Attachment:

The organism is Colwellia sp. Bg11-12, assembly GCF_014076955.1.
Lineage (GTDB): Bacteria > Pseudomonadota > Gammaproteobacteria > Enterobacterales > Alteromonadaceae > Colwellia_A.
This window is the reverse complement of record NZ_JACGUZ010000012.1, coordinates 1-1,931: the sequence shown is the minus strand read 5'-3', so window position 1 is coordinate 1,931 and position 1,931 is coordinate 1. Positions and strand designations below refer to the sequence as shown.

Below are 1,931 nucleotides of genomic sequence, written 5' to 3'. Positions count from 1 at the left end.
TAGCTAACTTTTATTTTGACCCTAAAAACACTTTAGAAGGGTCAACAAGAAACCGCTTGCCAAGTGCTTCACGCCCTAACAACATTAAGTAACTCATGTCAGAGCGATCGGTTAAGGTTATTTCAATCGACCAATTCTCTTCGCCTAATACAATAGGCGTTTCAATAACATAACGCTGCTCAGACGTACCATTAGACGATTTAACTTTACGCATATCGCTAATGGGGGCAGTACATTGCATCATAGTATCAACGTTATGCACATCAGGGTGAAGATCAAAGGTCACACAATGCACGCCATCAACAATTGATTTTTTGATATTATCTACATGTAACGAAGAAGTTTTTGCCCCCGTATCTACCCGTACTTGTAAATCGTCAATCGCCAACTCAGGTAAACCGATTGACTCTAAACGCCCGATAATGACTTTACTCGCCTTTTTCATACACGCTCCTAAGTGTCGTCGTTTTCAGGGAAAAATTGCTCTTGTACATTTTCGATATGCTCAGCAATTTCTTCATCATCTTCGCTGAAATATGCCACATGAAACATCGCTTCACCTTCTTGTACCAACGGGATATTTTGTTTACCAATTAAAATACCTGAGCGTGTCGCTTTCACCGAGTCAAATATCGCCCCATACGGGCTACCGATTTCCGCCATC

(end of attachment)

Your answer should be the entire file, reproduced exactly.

The organism is Colwellia sp. Bg11-12, assembly GCF_014076955.1.
Lineage (GTDB): Bacteria > Pseudomonadota > Gammaproteobacteria > Enterobacterales > Alteromonadaceae > Colwellia_A.
This window is the reverse complement of record NZ_JACGUZ010000012.1, coordinates 1-1,931: the sequence shown is the minus strand read 5'-3', so window position 1 is coordinate 1,931 and position 1,931 is coordinate 1. Positions and strand designations below refer to the sequence as shown.

Below are 1,931 nucleotides of genomic sequence, written 5' to 3'. Positions count from 1 at the left end.
TAGCTAACTTTTATTTTGACCCTAAAAACACTTTAGAAGGGTCAACAAGAAACCGCTTGCCAAGTGCTTCACGCCCTAACAACATTAAGTAACTCATGTCAGAGCGATCGGTTAAGGTTATTTCAATCGACCAATTCTCTTCGCCTAATACAATAGGCGTTTCAATAACATAACGCTGCTCAGACGTACCATTAGACGATTTAACTTTACGCATATCGCTAATGGGGGCAGTACATTGCATCATAGTATCAACGTTATGCACATCAGGGTGAAGATCAAAGGTCACACAATGCACGCCATCAACAATTGATTTTTTGATATTATCTACATGTAACGAAGAAGTTTTTGCCCCCGTATCTACCCGTACTTGTAAATCGTCAATCGCCAACTCAGGTAAACCGATTGACTCTAAACGCCCGATAATGACTTTACTCGCCTTTTTCATACACGCTCCTAAGTGTCGTCGTTTTCAGGGAAAAATTGCTCTTGTACATTTTCGATATGCTCAGCAATTTCTTCATCATCTTCGCTGAAATATGCCACATGAAACATCGCTTCACCTTCTTGTACCAACGGGATATTTTGTTTACCAATTAAAATACCTGAGCGTGTCGCTTTCACCGAGTCAAATATCGCCCCATACGGGCTACCGATTTCCGCCATC